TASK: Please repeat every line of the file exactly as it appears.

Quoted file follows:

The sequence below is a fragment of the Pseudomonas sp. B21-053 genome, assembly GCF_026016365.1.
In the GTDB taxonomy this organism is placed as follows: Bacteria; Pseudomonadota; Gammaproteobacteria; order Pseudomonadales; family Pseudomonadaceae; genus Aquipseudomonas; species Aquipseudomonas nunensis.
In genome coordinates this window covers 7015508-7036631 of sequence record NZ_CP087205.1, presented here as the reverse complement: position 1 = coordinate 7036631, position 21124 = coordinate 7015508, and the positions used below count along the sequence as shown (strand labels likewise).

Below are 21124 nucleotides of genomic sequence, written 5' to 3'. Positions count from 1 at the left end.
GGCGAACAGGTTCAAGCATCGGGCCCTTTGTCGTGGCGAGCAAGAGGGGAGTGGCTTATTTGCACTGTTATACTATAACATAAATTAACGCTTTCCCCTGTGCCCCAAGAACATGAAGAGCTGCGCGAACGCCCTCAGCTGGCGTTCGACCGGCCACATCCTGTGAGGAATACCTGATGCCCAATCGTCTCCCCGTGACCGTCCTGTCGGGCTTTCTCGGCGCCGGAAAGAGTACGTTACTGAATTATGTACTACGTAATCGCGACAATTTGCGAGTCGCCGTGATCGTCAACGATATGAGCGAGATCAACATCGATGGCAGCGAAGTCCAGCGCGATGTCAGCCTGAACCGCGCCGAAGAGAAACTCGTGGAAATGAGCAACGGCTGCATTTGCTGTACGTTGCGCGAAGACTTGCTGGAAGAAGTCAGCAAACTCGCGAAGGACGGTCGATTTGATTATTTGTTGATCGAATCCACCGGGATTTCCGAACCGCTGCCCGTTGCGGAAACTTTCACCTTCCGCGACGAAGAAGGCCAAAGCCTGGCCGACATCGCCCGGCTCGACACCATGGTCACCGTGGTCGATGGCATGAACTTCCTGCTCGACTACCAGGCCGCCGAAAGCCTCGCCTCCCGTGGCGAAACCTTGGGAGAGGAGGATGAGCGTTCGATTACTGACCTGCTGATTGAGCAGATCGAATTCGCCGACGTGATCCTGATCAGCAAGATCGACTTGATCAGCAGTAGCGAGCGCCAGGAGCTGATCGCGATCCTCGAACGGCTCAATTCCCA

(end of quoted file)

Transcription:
The sequence below is a fragment of the Pseudomonas sp. B21-053 genome, assembly GCF_026016365.1.
In the GTDB taxonomy this organism is placed as follows: Bacteria; Pseudomonadota; Gammaproteobacteria; order Pseudomonadales; family Pseudomonadaceae; genus Aquipseudomonas; species Aquipseudomonas nunensis.
In genome coordinates this window covers 7015508-7036631 of sequence record NZ_CP087205.1, presented here as the reverse complement: position 1 = coordinate 7036631, position 21124 = coordinate 7015508, and the positions used below count along the sequence as shown (strand labels likewise).

Below are 21124 nucleotides of genomic sequence, written 5' to 3'. Positions count from 1 at the left end.
GGCGAACAGGTTCAAGCATCGGGCCCTTTGTCGTGGCGAGCAAGAGGGGAGTGGCTTATTTGCACTGTTATACTATAACATAAATTAACGCTTTCCCCTGTGCCCCAAGAACATGAAGAGCTGCGCGAACGCCCTCAGCTGGCGTTCGACCGGCCACATCCTGTGAGGAATACCTGATGCCCAATCGTCTCCCCGTGACCGTCCTGTCGGGCTTTCTCGGCGCCGGAAAGAGTACGTTACTGAATTATGTACTACGTAATCGCGACAATTTGCGAGTCGCCGTGATCGTCAACGATATGAGCGAGATCAACATCGATGGCAGCGAAGTCCAGCGCGATGTCAGCCTGAACCGCGCCGAAGAGAAACTCGTGGAAATGAGCAACGGCTGCATTTGCTGTACGTTGCGCGAAGACTTGCTGGAAGAAGTCAGCAAACTCGCGAAGGACGGTCGATTTGATTATTTGTTGATCGAATCCACCGGGATTTCCGAACCGCTGCCCGTTGCGGAAACTTTCACCTTCCGCGACGAAGAAGGCCAAAGCCTGGCCGACATCGCCCGGCTCGACACCATGGTCACCGTGGTCGATGGCATGAACTTCCTGCTCGACTACCAGGCCGCCGAAAGCCTCGCCTCCCGTGGCGAAACCTTGGGAGAGGAGGATGAGCGTTCGATTACTGACCTGCTGATTGAGCAGATCGAATTCGCCGACGTGATCCTGATCAGCAAGATCGACTTGATCAGCAGTAGCGAGCGCCAGGAGCTGATCGCGATCCTCGAACGGCTCAATTCCCA